Maybe it will. And maybe it won't.
It seems likely, to us at least, that money printing by the Fed will push up the stock market. But it also seems likely that people will soon begin to wonder:
- How long will it last?
- What will happen when money printing ends?
In any event, we're not speculators. So, we're out. We're bargain hunters. We're real asset accumulators. We're lots of things. But we're not believers in the miraculous powers of the Fed to turn stones into bread... and we're not speculators on the uncertain and unpredictable consequences of Fed money-pumping.
On Wednesday the minutes from the Fed's January rate-setting committee meeting seemed to spook investors. Turns out "many" committee officials are starting to get spooked. They're wondering whether QE to Eternity is really working. They're nervous about what unforeseen consequences it might have. And they're worried about how they'll ever get out of it.
The market — driven by the expectation of more and more QE — will not take a cutoff lightly. We saw on Wednesday that even a hint of it — merely a slight motion of the Fed's hand toward the faucet — was enough to send shivers up their spines.
And yesterday, the market continued its jitters, but calmed somewhat. The Dow went down a few points; gold held steady.
A Disastrous Affair
But enough of that, let's turn back to something more serious. We're reading a good book called "Furies" by Lauro Martines. It is the story — as told by eyewitnesses — of the European wars between 1450 and 1700. What makes it important from our standpoint is that it helps us understand the role of leadership in human affairs.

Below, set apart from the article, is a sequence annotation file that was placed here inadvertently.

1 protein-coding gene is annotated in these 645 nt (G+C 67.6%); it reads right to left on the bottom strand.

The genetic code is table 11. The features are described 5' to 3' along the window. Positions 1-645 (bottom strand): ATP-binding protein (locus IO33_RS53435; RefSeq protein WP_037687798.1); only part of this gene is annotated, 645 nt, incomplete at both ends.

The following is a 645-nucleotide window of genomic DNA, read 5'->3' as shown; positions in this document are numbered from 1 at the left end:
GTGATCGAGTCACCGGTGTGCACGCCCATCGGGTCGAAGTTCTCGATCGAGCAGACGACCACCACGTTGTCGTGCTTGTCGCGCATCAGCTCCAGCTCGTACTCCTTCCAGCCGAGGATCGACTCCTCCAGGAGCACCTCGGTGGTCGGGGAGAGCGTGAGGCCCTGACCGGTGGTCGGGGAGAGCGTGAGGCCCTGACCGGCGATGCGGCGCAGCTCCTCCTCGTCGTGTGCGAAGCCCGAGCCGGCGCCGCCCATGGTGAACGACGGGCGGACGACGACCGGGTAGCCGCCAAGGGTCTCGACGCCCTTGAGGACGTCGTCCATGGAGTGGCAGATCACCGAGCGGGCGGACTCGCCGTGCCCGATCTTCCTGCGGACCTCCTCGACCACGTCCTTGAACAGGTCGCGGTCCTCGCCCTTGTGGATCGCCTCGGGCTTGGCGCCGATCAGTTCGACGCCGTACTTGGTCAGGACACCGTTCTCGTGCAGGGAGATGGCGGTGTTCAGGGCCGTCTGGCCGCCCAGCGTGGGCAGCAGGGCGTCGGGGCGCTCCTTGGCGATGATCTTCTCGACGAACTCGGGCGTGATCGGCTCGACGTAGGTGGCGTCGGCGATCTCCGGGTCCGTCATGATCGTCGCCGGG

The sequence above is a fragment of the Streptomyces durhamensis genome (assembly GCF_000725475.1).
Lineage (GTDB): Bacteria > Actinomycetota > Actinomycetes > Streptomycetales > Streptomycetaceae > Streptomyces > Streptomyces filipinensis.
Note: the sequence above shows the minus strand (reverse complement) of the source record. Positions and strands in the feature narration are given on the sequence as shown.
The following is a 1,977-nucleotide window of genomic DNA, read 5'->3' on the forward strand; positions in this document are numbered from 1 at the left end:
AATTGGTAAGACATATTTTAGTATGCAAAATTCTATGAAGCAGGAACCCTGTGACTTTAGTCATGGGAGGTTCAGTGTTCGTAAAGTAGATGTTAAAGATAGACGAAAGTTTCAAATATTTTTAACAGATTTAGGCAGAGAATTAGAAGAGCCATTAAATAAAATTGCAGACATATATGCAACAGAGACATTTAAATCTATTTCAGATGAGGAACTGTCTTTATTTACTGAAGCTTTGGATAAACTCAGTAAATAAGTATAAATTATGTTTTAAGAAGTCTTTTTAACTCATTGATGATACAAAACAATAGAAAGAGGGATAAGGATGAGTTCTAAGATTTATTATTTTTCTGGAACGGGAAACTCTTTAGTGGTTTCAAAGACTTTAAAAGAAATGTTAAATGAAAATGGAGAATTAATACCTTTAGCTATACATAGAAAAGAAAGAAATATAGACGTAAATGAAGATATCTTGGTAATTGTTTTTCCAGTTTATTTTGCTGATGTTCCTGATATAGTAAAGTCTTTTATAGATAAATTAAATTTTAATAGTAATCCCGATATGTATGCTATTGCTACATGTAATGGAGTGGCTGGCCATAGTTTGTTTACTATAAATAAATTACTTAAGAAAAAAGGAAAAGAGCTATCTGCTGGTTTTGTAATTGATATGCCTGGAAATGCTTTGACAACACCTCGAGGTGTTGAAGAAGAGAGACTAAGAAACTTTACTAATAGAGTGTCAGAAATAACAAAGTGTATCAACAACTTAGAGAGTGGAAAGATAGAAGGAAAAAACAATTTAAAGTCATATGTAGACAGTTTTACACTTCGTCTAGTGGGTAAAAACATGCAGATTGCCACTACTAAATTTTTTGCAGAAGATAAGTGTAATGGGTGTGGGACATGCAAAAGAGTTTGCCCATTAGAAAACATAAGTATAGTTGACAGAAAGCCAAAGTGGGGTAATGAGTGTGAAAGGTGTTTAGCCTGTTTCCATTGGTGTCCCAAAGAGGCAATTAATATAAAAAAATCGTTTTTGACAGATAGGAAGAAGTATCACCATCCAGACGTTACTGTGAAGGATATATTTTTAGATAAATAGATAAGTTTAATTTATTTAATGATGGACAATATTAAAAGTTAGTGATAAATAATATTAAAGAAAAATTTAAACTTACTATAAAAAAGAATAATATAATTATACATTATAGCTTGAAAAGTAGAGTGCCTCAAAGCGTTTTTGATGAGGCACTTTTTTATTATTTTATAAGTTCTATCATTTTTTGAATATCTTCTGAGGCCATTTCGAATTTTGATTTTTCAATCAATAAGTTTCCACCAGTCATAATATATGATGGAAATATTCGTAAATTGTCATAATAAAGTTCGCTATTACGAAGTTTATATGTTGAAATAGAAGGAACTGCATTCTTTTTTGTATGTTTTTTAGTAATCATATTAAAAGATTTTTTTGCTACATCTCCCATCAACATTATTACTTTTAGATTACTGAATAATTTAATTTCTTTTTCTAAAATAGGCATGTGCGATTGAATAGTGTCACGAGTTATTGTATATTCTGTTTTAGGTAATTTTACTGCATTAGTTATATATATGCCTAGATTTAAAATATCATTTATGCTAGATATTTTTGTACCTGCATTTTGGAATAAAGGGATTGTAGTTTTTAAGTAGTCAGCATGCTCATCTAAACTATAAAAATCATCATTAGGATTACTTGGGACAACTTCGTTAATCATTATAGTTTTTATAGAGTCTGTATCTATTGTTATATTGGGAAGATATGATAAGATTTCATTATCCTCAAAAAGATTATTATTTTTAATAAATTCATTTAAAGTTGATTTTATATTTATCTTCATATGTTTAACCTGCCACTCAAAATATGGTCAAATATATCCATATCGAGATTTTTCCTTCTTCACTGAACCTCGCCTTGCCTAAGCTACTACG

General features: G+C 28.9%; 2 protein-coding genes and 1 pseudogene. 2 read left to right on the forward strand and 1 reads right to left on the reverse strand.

In a word: disastrous.
Which is not to say that Europeans suffered bad leadership in the 15th, 16th and 17th centuries. Au contraire. The problem was good leadership. Gustavus Adolphus, the Duke of Marlborough, Blaise de Monluc. All were good leaders. The trouble is, good leaders are usually bad.
Or the curse is leadership, period.
The Renaissance is regarded as a period of enlightenment, when rays of rational thinking, science, art and cultural growth spread out over Europe. The warmth and light fell first upon major centers of learning
— principally in northern Italy — and then penetrated into almost every doorway.
This may be true. But the period was hardly one in which standards of living and the quality of life rose evenly and gently. Instead, it was a time of almost unbelievably brutal warfare that caused suffering on a scale not seen again until the wars of the 20th century.